Tech to transform human-machine interaction with brain data wins €30M

You are currently viewing Tech to transform human-machine interaction with brain data wins €30M
<span class="bsf-rt-reading-time"><span class="bsf-rt-display-label" prefix=""></span> <span class="bsf-rt-display-time" reading_time="1"></span> <span class="bsf-rt-display-postfix" postfix="min read"></span></span><!-- .bsf-rt-reading-time -->

German-Dutch startup Zander Laboratories has secured €30mn in funding from Germany’s Cyber Agency to transform the interaction between humans and machines. Notably, this is the largest single-financed research project in the EU to date.

The startup beat four other contenders who competed for the government’s “Secure Neural Human-Machine Interaction” proposal call in October.

Zander Laboratories took home the price thanks to its “Neuroadaptivity for Autonomous Systems” (NAFAS) project, which aims to tackle a persistent difficulty for machines: understanding human emotions, cognitive decision-making, and mental states.

Towards an intuitive interaction between human and machine

NAFAS employs a passive Brain-Computer Interface (pBCI), which reads and interprets human brain activity by tracking brain signals. As part of the project, the team will be using these signals to decode mental states and identify categories that are transferable to artificial systems.

“We aspire to systems that can intuitively adapt to the individual user based on their brain activity and to AI applications that learn directly from the human brain,” said Dr Thorsten Zander, Managing Director of the startup and Lichtenberg Professor for Neuroadaptive Human-Technology Interaction at Brandenburg University of Technology (BTU).

The <3 of EU tech

The latest rumblings from the EU tech scene, a story from our wise ol’ founder Boris, and some questionable AI art. It’s free, every week, in your inbox. Sign up now!

The ultimate goal is to enable machines to capture and interpret brain data in real time, which would help them adapt to the cognitive and affective states of each individual user, fostering a personalised experience. This would also allow the transfer of the user’s knowledge, goals, and values into the machine, making an intuitive interaction between the two possible.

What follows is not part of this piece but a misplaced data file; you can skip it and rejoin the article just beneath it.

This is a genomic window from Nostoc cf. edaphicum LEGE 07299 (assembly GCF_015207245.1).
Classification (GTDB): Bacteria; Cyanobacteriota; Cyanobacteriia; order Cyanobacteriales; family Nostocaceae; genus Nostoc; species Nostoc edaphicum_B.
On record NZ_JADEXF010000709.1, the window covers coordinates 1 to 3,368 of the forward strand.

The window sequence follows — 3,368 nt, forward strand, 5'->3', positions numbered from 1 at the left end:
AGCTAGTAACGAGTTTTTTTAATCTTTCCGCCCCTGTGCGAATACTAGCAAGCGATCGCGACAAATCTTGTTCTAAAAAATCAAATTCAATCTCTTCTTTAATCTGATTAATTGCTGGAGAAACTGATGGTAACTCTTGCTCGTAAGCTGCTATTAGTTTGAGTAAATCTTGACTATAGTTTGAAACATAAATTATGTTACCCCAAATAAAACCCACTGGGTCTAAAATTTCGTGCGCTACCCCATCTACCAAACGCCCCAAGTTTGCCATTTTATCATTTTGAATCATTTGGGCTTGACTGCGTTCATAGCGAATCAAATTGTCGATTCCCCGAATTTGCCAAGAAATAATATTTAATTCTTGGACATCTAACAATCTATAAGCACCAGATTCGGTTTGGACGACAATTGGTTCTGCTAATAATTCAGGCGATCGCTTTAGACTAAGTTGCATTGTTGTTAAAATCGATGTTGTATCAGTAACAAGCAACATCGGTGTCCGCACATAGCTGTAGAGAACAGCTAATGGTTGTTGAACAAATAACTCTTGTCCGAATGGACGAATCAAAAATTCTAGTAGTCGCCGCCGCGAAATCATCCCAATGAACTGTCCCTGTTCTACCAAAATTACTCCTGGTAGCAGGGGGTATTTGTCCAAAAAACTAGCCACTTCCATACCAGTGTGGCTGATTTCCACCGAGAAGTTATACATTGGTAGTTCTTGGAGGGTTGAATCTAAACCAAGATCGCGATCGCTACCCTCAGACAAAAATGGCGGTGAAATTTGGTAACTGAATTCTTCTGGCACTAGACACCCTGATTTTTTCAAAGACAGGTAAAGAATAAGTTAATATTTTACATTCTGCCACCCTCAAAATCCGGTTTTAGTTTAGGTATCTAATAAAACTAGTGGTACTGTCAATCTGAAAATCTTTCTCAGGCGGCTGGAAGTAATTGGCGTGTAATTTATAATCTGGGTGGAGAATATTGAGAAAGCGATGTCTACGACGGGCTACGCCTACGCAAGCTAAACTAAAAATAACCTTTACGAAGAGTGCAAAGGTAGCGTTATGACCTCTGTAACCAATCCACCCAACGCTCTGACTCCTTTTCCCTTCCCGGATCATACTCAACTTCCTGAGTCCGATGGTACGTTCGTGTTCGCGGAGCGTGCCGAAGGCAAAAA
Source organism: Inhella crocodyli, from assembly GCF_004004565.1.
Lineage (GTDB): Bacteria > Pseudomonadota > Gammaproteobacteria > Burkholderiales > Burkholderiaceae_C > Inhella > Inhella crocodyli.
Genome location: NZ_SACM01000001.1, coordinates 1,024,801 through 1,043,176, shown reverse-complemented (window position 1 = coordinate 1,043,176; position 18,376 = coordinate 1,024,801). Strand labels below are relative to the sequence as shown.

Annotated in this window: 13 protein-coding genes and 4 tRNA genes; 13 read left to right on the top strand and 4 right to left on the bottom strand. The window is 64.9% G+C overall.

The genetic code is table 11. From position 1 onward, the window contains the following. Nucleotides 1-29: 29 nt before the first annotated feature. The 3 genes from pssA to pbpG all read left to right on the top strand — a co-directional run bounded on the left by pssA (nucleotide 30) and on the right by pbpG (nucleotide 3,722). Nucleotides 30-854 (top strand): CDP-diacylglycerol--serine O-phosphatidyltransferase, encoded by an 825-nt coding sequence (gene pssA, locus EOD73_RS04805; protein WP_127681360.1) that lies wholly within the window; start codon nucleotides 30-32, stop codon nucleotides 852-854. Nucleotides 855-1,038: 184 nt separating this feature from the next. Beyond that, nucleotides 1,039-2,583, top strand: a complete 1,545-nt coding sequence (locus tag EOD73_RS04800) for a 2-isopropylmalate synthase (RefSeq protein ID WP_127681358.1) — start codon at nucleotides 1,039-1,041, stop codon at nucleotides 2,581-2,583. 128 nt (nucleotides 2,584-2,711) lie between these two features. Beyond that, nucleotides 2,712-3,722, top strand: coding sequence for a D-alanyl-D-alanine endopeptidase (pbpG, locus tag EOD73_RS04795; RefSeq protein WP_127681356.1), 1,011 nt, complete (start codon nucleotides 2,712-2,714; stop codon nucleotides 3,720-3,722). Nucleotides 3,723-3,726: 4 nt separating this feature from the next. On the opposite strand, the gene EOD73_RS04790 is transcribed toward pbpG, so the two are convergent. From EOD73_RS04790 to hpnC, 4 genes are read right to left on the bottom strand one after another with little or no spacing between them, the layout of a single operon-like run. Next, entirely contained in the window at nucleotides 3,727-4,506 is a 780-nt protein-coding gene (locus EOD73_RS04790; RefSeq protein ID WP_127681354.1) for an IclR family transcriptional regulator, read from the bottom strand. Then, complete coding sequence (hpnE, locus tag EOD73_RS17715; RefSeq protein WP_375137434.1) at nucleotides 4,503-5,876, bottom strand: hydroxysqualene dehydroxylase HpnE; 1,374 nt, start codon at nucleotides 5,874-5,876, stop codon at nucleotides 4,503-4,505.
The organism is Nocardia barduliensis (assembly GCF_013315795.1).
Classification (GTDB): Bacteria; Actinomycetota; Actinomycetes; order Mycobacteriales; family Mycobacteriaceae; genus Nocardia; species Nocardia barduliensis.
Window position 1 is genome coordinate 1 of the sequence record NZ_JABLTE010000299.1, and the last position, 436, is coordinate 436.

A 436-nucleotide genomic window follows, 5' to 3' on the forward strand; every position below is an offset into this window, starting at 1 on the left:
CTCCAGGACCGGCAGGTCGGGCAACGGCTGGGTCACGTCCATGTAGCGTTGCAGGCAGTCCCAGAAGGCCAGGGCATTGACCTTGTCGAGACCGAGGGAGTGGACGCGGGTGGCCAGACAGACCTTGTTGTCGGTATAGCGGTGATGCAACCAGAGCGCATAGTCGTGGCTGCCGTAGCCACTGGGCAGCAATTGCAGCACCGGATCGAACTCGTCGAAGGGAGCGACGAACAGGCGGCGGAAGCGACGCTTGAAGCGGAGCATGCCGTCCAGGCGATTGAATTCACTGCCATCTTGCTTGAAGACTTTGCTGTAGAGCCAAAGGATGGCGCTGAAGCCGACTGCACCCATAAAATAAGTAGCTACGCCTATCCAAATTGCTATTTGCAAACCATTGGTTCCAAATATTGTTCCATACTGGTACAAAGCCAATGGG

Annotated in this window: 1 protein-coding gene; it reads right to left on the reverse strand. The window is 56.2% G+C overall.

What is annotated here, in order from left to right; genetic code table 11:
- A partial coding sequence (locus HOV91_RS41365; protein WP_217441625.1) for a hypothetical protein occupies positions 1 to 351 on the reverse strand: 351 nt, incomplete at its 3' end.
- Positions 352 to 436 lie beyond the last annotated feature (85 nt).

“This approach in the field of Brain-Computer Interfaces (BCI) clearly highlights the differences in approach between the USA and Europe,” noted Dr Zander. “While the USA prefers invasive methods, primarily focusing on medical applications, we opt for non-invasive technologies with the aim of serving users without restrictions.” For example, think of Neuralink, Elon Musks’s California-based startup, that’s developing implantable brain-computer interfaces.

Prototype development

In the coming four years, the team at Zander Laboratories will develop a neurotechnological prototype. The prototype is intended to extract data from the brain, enabling users not only to exchange information with the machine through their thoughts, but also to guide it to perform tasks or even acquire new skills.

If successful, the project will yield four demonstrators that will bring the principle into context and apply it to specific use cases in internal and external security.

“If what Prof. Dr. Thorsten Zander has proposed with his NAFAS project succeeds, we can compete with the USA in Germany and, particularly in passive Brain-Computer Interfaces, be technologically ahead,” said Dr Christian Hummert, Research Director at the Cyber Agency.

“This characterizes disruptive research for Germany’s digital sovereignty, a venture that we, as the Cyber Agency, finance and support with the largest research funding to date.”

Zander Laboratories was founded in 2005 and has offices in Cottbus and Delft. It’s also collaborating with some of Europe’s most remarkable research and academic institutions: the Fraunhofer Institutes for Photonic Microsystems (IPMS) and for Digital Media Technology (IDMT), the Dutch TNO, Brain Products GmbH, Eaglescience Software B.V., the Brandenburg Technical University Cottbus-Senftenberg, the University of Vienna, and the Julius Maximilian University of Würzburg.